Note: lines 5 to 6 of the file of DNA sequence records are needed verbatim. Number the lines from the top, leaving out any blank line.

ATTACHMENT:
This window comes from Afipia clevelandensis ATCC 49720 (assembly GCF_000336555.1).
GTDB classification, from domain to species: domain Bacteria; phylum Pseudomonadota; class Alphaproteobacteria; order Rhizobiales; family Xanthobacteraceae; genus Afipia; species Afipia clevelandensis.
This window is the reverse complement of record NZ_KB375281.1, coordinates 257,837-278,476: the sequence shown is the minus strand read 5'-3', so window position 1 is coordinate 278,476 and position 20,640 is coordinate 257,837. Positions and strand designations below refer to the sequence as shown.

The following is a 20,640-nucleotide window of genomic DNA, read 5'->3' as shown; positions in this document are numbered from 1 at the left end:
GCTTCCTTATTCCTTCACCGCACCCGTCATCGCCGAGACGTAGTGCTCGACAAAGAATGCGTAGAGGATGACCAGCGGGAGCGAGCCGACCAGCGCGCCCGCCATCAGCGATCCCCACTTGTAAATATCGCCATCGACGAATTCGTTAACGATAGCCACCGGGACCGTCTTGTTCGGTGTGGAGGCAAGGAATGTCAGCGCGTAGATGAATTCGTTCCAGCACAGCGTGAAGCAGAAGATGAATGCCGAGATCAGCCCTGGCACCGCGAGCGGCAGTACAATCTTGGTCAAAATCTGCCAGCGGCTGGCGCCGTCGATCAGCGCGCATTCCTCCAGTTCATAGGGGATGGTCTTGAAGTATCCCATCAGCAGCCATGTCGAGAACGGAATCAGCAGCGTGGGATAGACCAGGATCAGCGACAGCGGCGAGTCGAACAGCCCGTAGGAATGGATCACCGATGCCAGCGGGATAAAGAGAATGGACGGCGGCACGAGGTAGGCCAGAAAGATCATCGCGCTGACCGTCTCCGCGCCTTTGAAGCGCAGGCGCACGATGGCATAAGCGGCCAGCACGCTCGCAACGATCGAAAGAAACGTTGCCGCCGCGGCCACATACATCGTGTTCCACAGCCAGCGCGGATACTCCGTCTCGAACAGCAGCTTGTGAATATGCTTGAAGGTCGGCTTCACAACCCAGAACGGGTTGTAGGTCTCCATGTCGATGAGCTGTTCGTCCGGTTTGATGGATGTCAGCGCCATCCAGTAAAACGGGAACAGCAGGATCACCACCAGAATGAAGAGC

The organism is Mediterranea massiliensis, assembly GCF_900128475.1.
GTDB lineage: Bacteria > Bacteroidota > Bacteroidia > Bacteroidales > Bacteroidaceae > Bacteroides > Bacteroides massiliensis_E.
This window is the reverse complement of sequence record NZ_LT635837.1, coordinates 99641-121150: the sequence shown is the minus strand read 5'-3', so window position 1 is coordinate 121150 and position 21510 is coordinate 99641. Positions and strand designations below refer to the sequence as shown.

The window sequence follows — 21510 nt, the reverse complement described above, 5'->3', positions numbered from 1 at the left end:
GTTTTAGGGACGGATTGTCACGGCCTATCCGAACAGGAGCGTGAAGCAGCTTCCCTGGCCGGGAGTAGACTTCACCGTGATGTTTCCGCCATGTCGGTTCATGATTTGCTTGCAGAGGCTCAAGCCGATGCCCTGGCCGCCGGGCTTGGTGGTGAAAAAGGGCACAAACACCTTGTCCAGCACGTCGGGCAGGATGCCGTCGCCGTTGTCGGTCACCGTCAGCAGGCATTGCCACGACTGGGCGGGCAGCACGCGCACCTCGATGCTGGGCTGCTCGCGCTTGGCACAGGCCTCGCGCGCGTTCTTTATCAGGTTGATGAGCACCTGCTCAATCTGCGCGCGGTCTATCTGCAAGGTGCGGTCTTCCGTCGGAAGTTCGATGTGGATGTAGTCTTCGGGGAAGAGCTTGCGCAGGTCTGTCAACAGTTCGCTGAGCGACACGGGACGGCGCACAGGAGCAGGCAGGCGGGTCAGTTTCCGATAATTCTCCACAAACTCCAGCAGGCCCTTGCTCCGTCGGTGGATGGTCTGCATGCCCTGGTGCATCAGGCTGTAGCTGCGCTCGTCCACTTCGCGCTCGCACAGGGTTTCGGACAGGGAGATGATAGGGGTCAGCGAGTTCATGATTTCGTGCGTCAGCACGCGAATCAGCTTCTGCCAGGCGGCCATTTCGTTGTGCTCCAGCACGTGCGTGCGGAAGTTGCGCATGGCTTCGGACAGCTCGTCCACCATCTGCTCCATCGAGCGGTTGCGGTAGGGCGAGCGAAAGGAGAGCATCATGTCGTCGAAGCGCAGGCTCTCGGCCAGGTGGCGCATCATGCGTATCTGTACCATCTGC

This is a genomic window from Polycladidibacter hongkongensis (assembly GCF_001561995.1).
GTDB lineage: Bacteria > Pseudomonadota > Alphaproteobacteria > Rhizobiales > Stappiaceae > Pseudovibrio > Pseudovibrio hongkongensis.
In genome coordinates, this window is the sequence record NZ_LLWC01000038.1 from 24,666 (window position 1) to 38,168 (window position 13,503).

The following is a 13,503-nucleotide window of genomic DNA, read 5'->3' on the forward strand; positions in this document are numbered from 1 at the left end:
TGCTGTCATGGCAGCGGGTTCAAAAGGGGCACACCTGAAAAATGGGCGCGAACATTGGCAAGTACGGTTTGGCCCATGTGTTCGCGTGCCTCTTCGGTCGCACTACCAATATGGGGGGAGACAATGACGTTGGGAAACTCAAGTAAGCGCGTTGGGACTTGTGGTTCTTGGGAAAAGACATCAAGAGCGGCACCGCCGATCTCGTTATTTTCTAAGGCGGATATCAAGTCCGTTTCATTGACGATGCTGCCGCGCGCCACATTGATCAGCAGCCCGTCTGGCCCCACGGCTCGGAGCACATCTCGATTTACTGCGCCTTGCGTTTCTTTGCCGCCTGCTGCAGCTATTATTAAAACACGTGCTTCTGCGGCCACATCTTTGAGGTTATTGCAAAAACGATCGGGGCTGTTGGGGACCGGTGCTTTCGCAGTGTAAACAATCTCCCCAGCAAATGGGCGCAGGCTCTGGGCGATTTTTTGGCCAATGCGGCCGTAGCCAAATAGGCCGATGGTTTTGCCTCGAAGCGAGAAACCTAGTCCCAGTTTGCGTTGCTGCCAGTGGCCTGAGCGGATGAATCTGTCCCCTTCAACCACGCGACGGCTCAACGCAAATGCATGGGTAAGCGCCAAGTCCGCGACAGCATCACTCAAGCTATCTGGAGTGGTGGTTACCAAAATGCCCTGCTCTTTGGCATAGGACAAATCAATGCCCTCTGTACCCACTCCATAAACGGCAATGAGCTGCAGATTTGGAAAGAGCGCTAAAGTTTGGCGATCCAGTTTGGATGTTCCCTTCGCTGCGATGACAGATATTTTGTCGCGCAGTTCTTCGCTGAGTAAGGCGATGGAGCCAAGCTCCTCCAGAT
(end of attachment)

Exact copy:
GCTTCCTTATTCCTTCACCGCACCCGTCATCGCCGAGACGTAGTGCTCGACAAAGAATGCGTAGAGGATGACCAGCGGGAGCGAGCCGACCAGCGCGCCCGCCATCAGCGATCCCCACTTGTAAATATCGCCATCGACGAATTCGTTAACGATAGCCACCGGGACCGTCTTGTTCGGTGTGGAGGCAAGGAATGTCAGCGCGTAGATGAATTCGTTCCAGCACAGCGTGAAGCAGAAGATGAATGCCGAGATCAGCCCTGGCACCGCGAGCGGCAGTACAATCTTGGTCAAAATCTGCCAGCGGCTGGCGCCGTCGATCAGCGCGCATTCCTCCAGTTCATAGGGGATGGTCTTGAAGTATCCCATCAGCAGCCATGTCGAGAACGGAATCAGCAGCGTGGGATAGACCAGGATCAGCGACAGCGGCGAGTCGAACAGCCCGTAGGAATGGATCACCGATGCCAGCGGGATAAAGAGAATGGACGGCGGCACGAGGTAGGCCAGAAAGATCATCGCGCTGACCGTCTCCGCGCCTTTGAAGCGCAGGCGCACGATGGCATAAGCGGCCAGCACGCTCGCAACGATCGAAAGAAACGTTGCCGCCGCGGCCACATACATCGTGTTCCACAGCCAGCGCGGATACTCCGTCTCGAACAGCAGCTTGTGAATATGCTTGAAGGTCGGCTTCACAACCCAGAACGGGTTGTAGGTCTCCATGTCGATGAGCTGTTCGTCCGGTTTGATGGATGTCAGCGCCATCCAGTAAAACGGGAACAGCAGGATCACCACCAGAATGAAGAGC

The organism is Mediterranea massiliensis, assembly GCF_900128475.1.